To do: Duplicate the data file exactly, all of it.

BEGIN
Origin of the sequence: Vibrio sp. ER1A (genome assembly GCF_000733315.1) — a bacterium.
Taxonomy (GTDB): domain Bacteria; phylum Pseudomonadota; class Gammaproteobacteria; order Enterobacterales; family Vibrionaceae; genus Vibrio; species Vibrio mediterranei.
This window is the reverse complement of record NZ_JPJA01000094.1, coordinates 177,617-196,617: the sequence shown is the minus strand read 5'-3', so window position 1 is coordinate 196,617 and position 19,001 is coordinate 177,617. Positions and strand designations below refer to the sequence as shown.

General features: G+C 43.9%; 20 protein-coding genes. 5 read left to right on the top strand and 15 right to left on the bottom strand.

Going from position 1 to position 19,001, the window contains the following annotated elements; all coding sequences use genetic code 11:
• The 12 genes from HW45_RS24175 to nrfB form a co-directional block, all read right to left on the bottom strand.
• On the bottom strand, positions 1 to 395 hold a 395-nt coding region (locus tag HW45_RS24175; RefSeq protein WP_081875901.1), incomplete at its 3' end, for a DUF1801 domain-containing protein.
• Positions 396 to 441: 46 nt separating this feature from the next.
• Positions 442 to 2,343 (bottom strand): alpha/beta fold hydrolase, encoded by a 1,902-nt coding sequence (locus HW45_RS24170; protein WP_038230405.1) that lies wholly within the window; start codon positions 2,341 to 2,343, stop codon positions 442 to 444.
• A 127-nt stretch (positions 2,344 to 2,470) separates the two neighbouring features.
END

Origin of the sequence: Vibrio sp. ER1A (genome assembly GCF_000733315.1) — a bacterium.
Taxonomy (GTDB): domain Bacteria; phylum Pseudomonadota; class Gammaproteobacteria; order Enterobacterales; family Vibrionaceae; genus Vibrio; species Vibrio mediterranei.
This window is the reverse complement of record NZ_JPJA01000094.1, coordinates 177,617-196,617: the sequence shown is the minus strand read 5'-3', so window position 1 is coordinate 196,617 and position 19,001 is coordinate 177,617. Positions and strand designations below refer to the sequence as shown.

General features: G+C 43.9%; 20 protein-coding genes. 5 read left to right on the top strand and 15 right to left on the bottom strand.

Going from position 1 to position 19,001, the window contains the following annotated elements; all coding sequences use genetic code 11:
• The 12 genes from HW45_RS24175 to nrfB form a co-directional block, all read right to left on the bottom strand.
• On the bottom strand, positions 1 to 395 hold a 395-nt coding region (locus tag HW45_RS24175; RefSeq protein WP_081875901.1), incomplete at its 3' end, for a DUF1801 domain-containing protein.
• Positions 396 to 441: 46 nt separating this feature from the next.
• Positions 442 to 2,343 (bottom strand): alpha/beta fold hydrolase, encoded by a 1,902-nt coding sequence (locus HW45_RS24170; protein WP_038230405.1) that lies wholly within the window; start codon positions 2,341 to 2,343, stop codon positions 442 to 444.
• A 127-nt stretch (positions 2,344 to 2,470) separates the two neighbouring features.